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pp. 250-267

It has not proved easy to determine what a profession is. There is no problem about the existence and definition of skills and arts: clearly, some people know how to repair refrigerators, treat sick animals, cut hair, and the like. They have cultivated these skills...

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17. Religion and Psychoanalysis: Some Phenomenological Contributions

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pp. 268-285

How is the relationship between psychoanalysis and religion to be examined? It might seem that the best approach would be to study what each of them has to say about the human condition. We might compare religion and psychoanalysis as two theories...

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18. Church Tradition and the Catholic University

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pp. 286-298

There are a number of things that are obviously required for a Catholic university to remain and to flourish as a Catholic institution. It must have a suffcient number of faculty and students who share the Catholic faith and an even greater number who are dedicated...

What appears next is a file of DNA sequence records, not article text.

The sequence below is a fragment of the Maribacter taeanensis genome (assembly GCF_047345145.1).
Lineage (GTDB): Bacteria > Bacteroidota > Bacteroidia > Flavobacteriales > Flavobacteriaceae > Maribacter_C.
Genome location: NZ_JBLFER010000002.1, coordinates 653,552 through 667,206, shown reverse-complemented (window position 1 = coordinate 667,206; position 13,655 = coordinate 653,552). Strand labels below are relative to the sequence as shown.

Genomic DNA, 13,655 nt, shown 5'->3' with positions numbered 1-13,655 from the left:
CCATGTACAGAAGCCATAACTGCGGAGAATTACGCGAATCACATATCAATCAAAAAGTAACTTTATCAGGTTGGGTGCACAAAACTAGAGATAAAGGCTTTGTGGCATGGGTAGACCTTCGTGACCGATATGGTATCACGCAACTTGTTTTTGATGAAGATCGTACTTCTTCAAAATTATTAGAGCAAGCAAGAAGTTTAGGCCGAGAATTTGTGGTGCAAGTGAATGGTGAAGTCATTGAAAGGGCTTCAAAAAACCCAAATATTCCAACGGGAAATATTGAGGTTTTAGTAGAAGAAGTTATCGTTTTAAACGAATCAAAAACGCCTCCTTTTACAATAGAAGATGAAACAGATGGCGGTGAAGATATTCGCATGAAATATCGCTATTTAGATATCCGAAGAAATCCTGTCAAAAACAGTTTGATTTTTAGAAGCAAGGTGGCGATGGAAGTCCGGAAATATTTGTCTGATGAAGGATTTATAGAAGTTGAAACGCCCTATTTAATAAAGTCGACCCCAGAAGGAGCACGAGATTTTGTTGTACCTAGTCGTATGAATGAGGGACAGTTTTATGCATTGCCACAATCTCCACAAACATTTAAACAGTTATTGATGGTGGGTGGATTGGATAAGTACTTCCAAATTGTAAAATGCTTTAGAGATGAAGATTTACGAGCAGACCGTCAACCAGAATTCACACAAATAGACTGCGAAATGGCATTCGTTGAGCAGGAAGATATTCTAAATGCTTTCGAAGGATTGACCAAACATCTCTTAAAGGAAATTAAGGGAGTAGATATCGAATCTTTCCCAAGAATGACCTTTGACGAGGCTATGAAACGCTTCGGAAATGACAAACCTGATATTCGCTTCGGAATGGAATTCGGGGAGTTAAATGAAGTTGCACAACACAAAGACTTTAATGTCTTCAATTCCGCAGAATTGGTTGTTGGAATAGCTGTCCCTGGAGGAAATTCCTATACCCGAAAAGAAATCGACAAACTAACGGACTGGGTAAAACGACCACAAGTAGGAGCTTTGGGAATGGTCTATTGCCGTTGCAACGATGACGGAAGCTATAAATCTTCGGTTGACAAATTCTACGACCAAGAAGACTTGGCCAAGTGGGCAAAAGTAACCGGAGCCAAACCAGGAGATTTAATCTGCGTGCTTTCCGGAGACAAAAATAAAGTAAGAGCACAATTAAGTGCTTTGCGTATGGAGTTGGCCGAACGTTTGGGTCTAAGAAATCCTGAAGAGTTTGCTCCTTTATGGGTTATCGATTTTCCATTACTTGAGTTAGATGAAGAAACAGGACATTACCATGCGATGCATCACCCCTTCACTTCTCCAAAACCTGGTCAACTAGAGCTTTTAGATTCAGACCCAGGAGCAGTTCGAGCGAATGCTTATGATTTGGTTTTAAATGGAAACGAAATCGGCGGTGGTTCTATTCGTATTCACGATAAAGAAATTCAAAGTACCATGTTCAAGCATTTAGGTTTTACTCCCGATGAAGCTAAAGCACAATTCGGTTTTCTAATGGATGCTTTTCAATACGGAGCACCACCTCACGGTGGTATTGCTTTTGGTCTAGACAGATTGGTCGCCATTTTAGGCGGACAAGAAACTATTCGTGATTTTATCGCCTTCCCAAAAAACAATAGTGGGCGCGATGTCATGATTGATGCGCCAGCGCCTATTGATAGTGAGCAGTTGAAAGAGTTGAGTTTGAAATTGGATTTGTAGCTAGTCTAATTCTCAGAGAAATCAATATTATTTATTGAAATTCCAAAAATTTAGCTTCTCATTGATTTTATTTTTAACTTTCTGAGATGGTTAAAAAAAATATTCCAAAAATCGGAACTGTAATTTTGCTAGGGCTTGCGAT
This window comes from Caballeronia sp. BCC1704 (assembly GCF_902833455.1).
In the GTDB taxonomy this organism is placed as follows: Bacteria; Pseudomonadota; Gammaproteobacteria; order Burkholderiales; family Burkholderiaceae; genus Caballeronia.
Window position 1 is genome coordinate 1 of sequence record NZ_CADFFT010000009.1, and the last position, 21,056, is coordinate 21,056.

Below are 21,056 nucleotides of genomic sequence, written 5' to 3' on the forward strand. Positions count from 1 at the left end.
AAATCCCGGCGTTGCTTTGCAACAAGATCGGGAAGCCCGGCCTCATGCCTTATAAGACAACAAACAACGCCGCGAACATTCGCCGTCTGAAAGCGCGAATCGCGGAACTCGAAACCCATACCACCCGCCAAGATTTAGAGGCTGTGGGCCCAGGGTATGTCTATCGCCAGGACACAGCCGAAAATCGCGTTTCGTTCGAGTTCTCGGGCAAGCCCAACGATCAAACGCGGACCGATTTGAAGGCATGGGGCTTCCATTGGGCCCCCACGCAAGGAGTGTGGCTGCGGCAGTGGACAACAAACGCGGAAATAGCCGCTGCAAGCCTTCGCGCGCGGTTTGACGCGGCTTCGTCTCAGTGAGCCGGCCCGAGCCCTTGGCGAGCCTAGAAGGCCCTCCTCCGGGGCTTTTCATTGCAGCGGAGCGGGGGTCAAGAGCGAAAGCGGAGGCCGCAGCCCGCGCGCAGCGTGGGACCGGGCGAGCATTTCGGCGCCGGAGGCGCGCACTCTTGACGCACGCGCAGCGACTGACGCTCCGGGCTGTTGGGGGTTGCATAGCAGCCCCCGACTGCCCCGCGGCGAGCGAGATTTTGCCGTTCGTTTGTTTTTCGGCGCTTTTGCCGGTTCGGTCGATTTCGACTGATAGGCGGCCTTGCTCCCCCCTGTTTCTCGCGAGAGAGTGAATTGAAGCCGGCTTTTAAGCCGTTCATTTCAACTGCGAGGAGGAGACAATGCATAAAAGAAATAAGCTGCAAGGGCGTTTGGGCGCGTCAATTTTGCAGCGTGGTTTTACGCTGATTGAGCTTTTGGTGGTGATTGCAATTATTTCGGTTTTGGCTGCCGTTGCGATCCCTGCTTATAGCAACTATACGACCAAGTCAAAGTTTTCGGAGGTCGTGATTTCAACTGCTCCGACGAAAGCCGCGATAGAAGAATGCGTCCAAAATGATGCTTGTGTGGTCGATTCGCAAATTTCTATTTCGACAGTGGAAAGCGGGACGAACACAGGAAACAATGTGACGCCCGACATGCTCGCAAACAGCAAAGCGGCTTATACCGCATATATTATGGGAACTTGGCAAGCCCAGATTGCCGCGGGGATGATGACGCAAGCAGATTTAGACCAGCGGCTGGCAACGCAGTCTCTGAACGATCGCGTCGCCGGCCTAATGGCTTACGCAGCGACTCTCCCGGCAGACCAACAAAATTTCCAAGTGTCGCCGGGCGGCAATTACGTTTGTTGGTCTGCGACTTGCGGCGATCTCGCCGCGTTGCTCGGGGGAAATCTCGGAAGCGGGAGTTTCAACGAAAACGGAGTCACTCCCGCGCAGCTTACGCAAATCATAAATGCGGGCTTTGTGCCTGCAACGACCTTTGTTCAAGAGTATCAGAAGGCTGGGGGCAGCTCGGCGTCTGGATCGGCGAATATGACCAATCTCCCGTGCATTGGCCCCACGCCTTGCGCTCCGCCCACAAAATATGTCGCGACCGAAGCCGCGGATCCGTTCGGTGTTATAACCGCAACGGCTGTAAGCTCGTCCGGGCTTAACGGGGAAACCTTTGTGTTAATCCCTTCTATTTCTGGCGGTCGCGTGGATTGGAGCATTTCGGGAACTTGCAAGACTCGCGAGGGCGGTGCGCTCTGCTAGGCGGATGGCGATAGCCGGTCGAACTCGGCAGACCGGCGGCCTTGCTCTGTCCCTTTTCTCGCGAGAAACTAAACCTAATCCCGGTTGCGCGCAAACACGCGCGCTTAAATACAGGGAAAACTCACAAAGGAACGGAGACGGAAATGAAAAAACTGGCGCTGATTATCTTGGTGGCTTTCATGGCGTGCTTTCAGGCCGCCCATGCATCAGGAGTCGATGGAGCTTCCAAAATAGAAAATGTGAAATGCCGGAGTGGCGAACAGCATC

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19. Philosophy in the Seminary Curriculum

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pp. 299-310

The determination of a seminary curriculum is not primarily the work of the faculty, but of the institution that sponsors the seminary. To use modern secular categories, a seminary provides a professional formation...

Index

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pp. 311-320


E-ISBN-13: 9780813216584
Print-ISBN-13: 9780813214443

Page Count: 336
Publication Year: 2012

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Subject Headings

  • Faith and reason.
  • Catholic Church -- Doctrines.
  • Lord's Supper -- Catholic Church.
  • Trinity.
  • Theological anthropology -- Christianity.